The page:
June 15, 2023 • Paul Rodden • Season: 2023 • Episode: 223
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In episode 223, The hydrogen industry continues to gain traction and heavy mining. And Sweden looks to Australia for fuel cell waste management transport. I'll go over all this and give my thoughts on today's hydrogen podcast.
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The hydrogen industry continues to gain traction and heavy mining. And Sweden looks to Australia for fuel cell waste management transport. I'll go over all this and give my thoughts on today's hydrogen podcast.
So the big questions in the energy industry today are, how is hydrogen the primary driving force behind the evolution of energy? Where is capital being deployed for hydrogen projects globally? And where are the best investment opportunities for early adopters who recognize the importance of hydrogen? I will address the critical issues and give you the information you need to deploy an app. Those are the questions that will unlock the potential of hydrogen and this podcast will give you the answers. My name is Paul Rodden, and welcome to the hydrogen podcast.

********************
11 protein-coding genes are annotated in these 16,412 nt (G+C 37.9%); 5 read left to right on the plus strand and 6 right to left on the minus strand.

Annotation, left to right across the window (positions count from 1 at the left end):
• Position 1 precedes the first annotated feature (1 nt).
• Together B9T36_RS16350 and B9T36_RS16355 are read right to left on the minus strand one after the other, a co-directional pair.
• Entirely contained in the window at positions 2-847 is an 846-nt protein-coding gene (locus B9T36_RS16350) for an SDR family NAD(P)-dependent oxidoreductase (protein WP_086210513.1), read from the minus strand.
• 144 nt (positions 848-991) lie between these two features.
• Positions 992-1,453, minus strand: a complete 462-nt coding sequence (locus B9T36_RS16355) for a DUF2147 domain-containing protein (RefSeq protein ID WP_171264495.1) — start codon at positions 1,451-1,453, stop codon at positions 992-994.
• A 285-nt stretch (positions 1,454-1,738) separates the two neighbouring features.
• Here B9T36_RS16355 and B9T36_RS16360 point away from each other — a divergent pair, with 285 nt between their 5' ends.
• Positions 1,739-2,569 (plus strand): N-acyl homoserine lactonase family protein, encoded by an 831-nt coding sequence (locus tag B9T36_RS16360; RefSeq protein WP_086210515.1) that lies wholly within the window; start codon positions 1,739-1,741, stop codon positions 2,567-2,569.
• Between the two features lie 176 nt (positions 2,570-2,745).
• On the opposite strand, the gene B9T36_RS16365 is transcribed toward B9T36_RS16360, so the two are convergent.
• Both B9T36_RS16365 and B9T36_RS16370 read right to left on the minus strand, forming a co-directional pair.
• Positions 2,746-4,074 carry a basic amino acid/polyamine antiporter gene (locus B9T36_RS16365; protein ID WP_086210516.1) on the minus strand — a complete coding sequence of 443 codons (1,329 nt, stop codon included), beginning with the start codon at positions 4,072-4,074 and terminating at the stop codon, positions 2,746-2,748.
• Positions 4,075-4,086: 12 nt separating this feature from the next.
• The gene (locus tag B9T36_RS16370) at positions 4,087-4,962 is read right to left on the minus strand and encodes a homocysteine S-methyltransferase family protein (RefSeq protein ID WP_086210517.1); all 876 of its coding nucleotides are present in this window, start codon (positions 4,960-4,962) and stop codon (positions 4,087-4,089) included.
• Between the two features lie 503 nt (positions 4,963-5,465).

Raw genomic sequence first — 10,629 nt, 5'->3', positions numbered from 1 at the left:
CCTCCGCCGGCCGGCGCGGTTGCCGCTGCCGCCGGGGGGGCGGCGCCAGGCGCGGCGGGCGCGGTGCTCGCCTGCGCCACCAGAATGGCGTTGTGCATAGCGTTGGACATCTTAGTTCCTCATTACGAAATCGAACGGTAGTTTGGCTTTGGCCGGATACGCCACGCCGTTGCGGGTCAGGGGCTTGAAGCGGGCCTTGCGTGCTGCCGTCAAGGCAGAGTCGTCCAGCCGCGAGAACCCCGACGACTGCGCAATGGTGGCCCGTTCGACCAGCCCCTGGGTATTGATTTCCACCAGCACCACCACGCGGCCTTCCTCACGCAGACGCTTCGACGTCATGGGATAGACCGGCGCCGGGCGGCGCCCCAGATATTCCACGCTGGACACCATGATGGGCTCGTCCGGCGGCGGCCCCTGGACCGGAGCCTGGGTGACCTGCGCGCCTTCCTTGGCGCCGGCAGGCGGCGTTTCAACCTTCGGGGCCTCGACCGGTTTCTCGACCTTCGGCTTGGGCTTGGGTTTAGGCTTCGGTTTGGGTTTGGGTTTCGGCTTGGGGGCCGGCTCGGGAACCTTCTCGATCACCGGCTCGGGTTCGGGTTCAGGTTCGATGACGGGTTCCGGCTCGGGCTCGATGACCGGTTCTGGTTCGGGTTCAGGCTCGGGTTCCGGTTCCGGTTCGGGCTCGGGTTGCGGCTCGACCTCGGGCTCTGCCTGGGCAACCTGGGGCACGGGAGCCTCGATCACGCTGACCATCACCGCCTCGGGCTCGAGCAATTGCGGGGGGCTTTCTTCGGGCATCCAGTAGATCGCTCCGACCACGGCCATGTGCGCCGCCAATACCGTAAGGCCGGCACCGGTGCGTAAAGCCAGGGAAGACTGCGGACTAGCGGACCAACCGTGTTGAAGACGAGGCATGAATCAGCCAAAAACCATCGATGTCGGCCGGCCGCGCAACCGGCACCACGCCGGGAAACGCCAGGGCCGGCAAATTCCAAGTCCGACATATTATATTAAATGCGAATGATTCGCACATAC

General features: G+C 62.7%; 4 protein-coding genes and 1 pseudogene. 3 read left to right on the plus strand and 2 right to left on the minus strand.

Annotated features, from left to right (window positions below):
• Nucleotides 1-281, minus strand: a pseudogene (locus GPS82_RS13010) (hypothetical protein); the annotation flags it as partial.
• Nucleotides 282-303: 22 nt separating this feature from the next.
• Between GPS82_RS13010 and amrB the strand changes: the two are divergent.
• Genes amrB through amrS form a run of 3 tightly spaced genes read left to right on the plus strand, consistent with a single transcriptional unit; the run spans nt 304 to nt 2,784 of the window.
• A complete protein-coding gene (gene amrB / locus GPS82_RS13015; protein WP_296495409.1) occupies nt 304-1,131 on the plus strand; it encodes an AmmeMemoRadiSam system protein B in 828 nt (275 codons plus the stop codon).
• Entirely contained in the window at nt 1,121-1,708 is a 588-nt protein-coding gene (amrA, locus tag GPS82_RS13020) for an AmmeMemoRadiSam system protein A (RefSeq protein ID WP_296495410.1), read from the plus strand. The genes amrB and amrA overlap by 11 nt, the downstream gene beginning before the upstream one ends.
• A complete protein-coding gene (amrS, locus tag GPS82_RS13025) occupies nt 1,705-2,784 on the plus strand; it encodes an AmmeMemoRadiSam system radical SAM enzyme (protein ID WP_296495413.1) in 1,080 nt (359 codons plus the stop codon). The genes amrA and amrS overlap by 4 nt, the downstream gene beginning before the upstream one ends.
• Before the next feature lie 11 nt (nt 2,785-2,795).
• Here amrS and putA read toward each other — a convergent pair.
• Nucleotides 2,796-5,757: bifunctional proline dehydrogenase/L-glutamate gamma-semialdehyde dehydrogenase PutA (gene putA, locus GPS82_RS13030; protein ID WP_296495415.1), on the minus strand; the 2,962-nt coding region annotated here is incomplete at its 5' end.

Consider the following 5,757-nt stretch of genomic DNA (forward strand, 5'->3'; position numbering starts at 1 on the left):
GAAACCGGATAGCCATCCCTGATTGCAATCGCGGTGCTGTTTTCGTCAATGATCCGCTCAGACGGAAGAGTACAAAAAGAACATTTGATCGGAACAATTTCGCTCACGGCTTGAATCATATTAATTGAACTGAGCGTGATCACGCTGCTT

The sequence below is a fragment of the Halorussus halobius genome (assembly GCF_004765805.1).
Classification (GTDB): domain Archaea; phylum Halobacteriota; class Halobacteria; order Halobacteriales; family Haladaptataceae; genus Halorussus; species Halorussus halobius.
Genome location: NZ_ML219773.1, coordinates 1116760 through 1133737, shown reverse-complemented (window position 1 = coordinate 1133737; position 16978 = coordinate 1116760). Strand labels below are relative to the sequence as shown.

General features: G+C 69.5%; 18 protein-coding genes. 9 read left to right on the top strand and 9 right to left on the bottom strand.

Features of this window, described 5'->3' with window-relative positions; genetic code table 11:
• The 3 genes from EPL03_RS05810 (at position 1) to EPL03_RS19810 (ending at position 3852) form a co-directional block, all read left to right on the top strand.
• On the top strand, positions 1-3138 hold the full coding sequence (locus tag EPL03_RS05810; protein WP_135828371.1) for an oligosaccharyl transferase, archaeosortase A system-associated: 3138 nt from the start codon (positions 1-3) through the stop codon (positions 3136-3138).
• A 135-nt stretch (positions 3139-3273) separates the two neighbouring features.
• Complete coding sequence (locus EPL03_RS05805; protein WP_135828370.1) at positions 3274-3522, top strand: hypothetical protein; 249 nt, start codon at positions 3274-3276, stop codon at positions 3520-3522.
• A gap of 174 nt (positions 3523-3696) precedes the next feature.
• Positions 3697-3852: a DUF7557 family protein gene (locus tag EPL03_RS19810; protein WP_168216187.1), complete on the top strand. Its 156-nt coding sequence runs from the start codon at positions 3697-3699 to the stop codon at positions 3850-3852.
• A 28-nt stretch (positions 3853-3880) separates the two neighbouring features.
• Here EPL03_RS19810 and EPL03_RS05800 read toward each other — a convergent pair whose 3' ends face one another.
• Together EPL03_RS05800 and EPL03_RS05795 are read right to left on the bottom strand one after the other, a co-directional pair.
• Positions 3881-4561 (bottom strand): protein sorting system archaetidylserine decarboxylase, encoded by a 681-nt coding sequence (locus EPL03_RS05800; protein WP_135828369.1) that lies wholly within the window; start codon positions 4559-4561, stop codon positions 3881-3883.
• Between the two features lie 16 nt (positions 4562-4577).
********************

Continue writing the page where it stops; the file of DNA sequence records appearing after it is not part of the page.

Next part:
In an article in biz journals.com, Rick Morgan writes, First Mode buys hydrogen fuel cells after major order from Anglo American clean energy company first mode is buying 60 hydrogen fuel cells from Ballard power systems, which is a fuel cell power company based near Vancouver, British Columbia. First mode, which moved its headquarters to London earlier this year, but still has a majority of its employees in Seattle is buying the fuel cells as it prepares to retrofit and decarbonize roughly 400 trucks for global mining company Anglo Saxon.